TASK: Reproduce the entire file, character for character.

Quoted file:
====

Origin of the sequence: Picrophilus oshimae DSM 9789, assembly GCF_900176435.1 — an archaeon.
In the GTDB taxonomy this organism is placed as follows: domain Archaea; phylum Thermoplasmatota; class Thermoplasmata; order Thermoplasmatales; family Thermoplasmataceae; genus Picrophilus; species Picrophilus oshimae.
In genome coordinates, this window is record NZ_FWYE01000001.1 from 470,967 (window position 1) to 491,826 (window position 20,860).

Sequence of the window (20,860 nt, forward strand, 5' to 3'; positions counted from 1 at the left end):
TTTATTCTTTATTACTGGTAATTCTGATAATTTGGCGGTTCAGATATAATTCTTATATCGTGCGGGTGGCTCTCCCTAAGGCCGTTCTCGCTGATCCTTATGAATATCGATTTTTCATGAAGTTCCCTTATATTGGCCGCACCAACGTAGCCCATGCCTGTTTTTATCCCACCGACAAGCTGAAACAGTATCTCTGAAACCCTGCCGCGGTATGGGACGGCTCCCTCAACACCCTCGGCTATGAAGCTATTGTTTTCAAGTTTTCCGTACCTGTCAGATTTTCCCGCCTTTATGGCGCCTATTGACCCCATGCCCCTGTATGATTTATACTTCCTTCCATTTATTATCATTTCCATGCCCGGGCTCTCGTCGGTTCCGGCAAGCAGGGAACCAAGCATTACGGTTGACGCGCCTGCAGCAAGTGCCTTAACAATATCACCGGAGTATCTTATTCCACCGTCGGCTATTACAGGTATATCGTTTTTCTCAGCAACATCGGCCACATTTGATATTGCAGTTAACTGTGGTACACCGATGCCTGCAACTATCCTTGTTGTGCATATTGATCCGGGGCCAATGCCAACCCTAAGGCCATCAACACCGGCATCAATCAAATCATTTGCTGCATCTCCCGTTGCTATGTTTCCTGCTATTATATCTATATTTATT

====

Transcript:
Origin of the sequence: Picrophilus oshimae DSM 9789, assembly GCF_900176435.1 — an archaeon.
In the GTDB taxonomy this organism is placed as follows: domain Archaea; phylum Thermoplasmatota; class Thermoplasmata; order Thermoplasmatales; family Thermoplasmataceae; genus Picrophilus; species Picrophilus oshimae.
In genome coordinates, this window is record NZ_FWYE01000001.1 from 470,967 (window position 1) to 491,826 (window position 20,860).

Sequence of the window (20,860 nt, forward strand, 5' to 3'; positions counted from 1 at the left end):
TTTATTCTTTATTACTGGTAATTCTGATAATTTGGCGGTTCAGATATAATTCTTATATCGTGCGGGTGGCTCTCCCTAAGGCCGTTCTCGCTGATCCTTATGAATATCGATTTTTCATGAAGTTCCCTTATATTGGCCGCACCAACGTAGCCCATGCCTGTTTTTATCCCACCGACAAGCTGAAACAGTATCTCTGAAACCCTGCCGCGGTATGGGACGGCTCCCTCAACACCCTCGGCTATGAAGCTATTGTTTTCAAGTTTTCCGTACCTGTCAGATTTTCCCGCCTTTATGGCGCCTATTGACCCCATGCCCCTGTATGATTTATACTTCCTTCCATTTATTATCATTTCCATGCCCGGGCTCTCGTCGGTTCCGGCAAGCAGGGAACCAAGCATTACGGTTGACGCGCCTGCAGCAAGTGCCTTAACAATATCACCGGAGTATCTTATTCCACCGTCGGCTATTACAGGTATATCGTTTTTCTCAGCAACATCGGCCACATTTGATATTGCAGTTAACTGTGGTACACCGATGCCTGCAACTATCCTTGTTGTGCATATTGATCCGGGGCCAATGCCAACCCTAAGGCCATCAACACCGGCATCAATCAAATCATTTGCTGCATCTCCCGTTGCTATGTTTCCTGCTATTATATCTATATTTATT